Earlier this week, it looked like Wall Street’s love affair with Tesla Motors was coming to an end. The company's stock price was down 40 percent from the start of the year, as analysts expressed concern over its ability to affordably scale up production.

On Wednesday, Tesla reported its fourth-quarter earnings showing a non-GAAP net loss of $114 million, or 87 cents per share -- which was far worse than analysts expected. According to Thomson Reuters, analysts were expecting earnings of 10 cents per share.

Tesla took an even bigger hit on a GAAP basis, losing $320 million, or $2.30 per share.

And yet, the Silicon Valley electric-vehicle maker saw its stock go up 10 percent in after-market trading as CEO Elon Musk pledged ambitious growth for 2016. Tesla set a target of 80,000 to 90,000 vehicle deliveries this year, up from 50,000 deliveries last year, and 32,000 the year before.

“Tesla is approximately doubling its cumulative sales every year,” said Musk on a post-earnings conference call. “I think that’s pretty exciting and unusual.”

Musk said his company also aims to be net cash flow positive by March, and achieve non-GAAP profitability in 2016. This outlook comes as Tesla plans to invest $1.5 billion to support cell production at the Gigafactory, open 80 new retail stores, build 300 new supercharger locations and set up production for the Model 3 mass-market EV.

Tesla heads into the year with some momentum. In Q4, the company generated $179 million in positive cash flow, and ended the quarter with global Model S deliveries up 76 percent year over year. The Model S was the best-selling premium sedan of any kind in the U.S. last year, showing a substantial sales increase, while all other premium brands saw sales declines and the overall market contracted by 1 percent.

Demand for the Model S “represents a microcosm of how Tesla vehicles will be received in other vehicle segments,” said Musk. “It bodes extremely well for the future.”

Tesla executives underscored that the Model 3 is on track to be introduced on March 31, and will begin production and deliveries at the end of 2017. Earlier this week, Musk confirmed the Model 3 will sell for $35,000, which means consumers could pay as little as $25,000 after federal and state incentives. The price tag beats the recently unveiled GM Bolt, although the Bolt will hit the market roughly a year before the Model 3.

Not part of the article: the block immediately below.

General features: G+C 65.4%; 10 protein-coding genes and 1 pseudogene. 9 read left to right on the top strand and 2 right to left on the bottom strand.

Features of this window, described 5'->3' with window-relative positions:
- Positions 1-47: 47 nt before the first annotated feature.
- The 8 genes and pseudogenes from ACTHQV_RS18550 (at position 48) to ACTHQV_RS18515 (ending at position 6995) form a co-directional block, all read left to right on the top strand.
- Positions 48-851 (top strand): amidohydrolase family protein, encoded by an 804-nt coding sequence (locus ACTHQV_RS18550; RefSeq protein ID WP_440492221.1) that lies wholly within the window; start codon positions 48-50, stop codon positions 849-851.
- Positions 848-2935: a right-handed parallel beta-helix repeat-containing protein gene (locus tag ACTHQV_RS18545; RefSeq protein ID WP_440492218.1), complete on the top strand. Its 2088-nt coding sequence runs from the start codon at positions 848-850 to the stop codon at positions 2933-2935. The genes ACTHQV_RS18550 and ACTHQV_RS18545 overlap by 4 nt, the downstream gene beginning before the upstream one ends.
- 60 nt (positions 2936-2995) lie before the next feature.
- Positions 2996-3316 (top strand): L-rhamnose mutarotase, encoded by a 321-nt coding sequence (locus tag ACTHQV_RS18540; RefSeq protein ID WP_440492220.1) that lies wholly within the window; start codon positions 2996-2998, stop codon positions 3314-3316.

Ahead of the earnings call, analysts expressed concerns that Tesla would have trouble ramping production of the highly anticipated Model X SUV. They also questioned Tesla’s ability to roll out the Model 3 on schedule and achieve sales targets as gas prices linger at record lows.

Musk has pledged to deliver 500,000 vehicles per year by 2020, with the Model 3 driving much of that growth. Morgan Stanley’s Adam Jonas, a longtime Tesla bull, recently said he’s not convinced Tesla can hit that target. Jonas said he thinks the EV maker may only be able deliver 246,000 vehicles per year by the end of the decade.

"Low demand for electric vehicles categorically and globally in a $30 oil environment leads us to reduce volume assumptions for the Model 3," Jonas wrote.

Tesla execs dismissed concerns around low oil prices, claiming they haven’t seen any affect on demand to date. They also sought to quell concerns over continued losses.

According to the investor letter, “capital expenditures were primarily for the capacity expansion and tooling associated with Model X, construction of the Gigafactory, and expansion of service centers, retail locations and the Supercharger network.”

Tesla’s new CFO, Jason Wheeler, former VP of finance at Google, said it was now his singular focus to rein in operating costs and find ways to drive down costs on the vehicles, through better manufacturing and improved reliability.

“Cash is king,” he said.

Musk assured analysts several times that production of the Model X is now on track, and that technical glitches, some as mundane as issues with the door seals, were firmly behind them. By the second quarter, Tesla will be able to produce an average of 800 Model X units per week.

The CEO acknowledged that the past few months have been “quite excruciating,” noting there had been many late work nights and busy weekends. With the Model X, the problem was trying to fit too many great things into one product, but the effort will prove worth it, he said.

“The net result is that the Model X is an amazing car,” said Musk. “I think it’s the best car ever. […] I’m not sure anyone would make a car like this again. I’m not sure Tesla would make a car like this again.”